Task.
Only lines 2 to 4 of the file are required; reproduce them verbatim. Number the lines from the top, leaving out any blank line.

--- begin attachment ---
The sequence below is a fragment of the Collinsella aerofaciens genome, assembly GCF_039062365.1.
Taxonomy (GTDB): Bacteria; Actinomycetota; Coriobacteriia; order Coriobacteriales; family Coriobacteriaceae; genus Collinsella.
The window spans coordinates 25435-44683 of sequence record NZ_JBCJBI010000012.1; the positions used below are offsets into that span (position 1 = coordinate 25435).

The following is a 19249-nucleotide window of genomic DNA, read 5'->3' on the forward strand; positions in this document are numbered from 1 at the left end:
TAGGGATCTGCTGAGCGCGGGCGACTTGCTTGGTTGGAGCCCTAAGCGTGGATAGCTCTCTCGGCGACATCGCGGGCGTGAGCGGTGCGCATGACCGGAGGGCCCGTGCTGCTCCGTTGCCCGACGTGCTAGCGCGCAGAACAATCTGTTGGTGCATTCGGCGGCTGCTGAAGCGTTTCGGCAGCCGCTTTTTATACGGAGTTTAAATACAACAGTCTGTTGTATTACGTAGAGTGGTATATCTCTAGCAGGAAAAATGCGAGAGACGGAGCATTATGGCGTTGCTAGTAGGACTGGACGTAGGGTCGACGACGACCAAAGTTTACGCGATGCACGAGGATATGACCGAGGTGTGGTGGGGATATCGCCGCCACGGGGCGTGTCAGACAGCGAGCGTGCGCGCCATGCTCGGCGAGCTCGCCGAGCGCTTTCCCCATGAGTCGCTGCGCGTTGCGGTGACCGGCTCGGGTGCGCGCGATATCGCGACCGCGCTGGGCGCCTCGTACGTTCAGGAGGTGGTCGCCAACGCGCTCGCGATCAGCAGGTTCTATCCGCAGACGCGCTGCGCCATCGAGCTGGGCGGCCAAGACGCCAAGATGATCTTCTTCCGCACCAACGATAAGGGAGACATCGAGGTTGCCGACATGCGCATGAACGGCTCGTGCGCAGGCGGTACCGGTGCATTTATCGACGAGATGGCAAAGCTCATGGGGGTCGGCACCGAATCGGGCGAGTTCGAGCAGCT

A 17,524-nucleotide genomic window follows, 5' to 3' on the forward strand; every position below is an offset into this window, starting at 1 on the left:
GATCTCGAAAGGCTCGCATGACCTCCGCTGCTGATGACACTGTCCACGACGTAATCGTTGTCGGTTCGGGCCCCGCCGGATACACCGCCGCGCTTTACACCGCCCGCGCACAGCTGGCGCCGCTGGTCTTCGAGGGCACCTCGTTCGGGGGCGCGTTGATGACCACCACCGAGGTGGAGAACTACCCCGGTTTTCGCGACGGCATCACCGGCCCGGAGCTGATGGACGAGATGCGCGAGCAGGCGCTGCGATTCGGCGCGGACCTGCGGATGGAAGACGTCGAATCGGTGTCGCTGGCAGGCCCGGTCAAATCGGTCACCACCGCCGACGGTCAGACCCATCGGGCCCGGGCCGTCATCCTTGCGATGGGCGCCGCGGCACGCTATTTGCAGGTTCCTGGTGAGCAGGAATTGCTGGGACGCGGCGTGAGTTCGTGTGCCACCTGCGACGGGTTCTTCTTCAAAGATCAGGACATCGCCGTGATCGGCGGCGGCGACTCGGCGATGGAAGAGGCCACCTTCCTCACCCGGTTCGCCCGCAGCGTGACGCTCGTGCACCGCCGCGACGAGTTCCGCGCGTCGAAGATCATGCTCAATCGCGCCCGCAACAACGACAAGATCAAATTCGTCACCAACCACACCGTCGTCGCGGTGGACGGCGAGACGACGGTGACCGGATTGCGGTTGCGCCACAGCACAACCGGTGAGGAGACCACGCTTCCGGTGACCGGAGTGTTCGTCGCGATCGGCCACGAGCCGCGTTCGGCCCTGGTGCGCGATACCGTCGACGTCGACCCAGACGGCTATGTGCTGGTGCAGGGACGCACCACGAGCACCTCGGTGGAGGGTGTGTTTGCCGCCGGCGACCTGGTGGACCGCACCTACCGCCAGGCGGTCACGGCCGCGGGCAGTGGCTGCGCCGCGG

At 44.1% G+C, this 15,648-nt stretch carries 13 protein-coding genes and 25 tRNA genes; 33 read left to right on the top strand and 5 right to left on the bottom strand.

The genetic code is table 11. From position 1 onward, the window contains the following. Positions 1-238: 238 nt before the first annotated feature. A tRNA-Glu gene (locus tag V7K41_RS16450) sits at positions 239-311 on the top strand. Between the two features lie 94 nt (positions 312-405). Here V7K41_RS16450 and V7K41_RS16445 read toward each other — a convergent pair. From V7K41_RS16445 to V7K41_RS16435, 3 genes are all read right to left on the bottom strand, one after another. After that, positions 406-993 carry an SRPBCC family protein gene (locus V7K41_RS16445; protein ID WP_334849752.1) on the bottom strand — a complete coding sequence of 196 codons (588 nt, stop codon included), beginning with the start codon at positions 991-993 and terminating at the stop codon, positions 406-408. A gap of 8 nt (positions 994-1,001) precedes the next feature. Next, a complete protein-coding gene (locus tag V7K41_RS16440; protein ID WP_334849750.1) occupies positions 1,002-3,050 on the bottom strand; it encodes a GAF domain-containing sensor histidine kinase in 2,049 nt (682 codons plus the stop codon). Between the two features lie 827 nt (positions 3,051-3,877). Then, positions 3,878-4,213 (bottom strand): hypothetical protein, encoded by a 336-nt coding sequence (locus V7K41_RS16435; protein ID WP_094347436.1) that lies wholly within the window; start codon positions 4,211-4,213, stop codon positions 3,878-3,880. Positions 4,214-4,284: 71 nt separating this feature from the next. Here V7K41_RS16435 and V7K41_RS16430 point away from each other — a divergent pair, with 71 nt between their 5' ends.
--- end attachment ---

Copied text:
Taxonomy (GTDB): Bacteria; Actinomycetota; Coriobacteriia; order Coriobacteriales; family Coriobacteriaceae; genus Collinsella.
The window spans coordinates 25435-44683 of sequence record NZ_JBCJBI010000012.1; the positions used below are offsets into that span (position 1 = coordinate 25435).

The following is a 19249-nucleotide window of genomic DNA, read 5'->3' on the forward strand; positions in this document are numbered from 1 at the left end: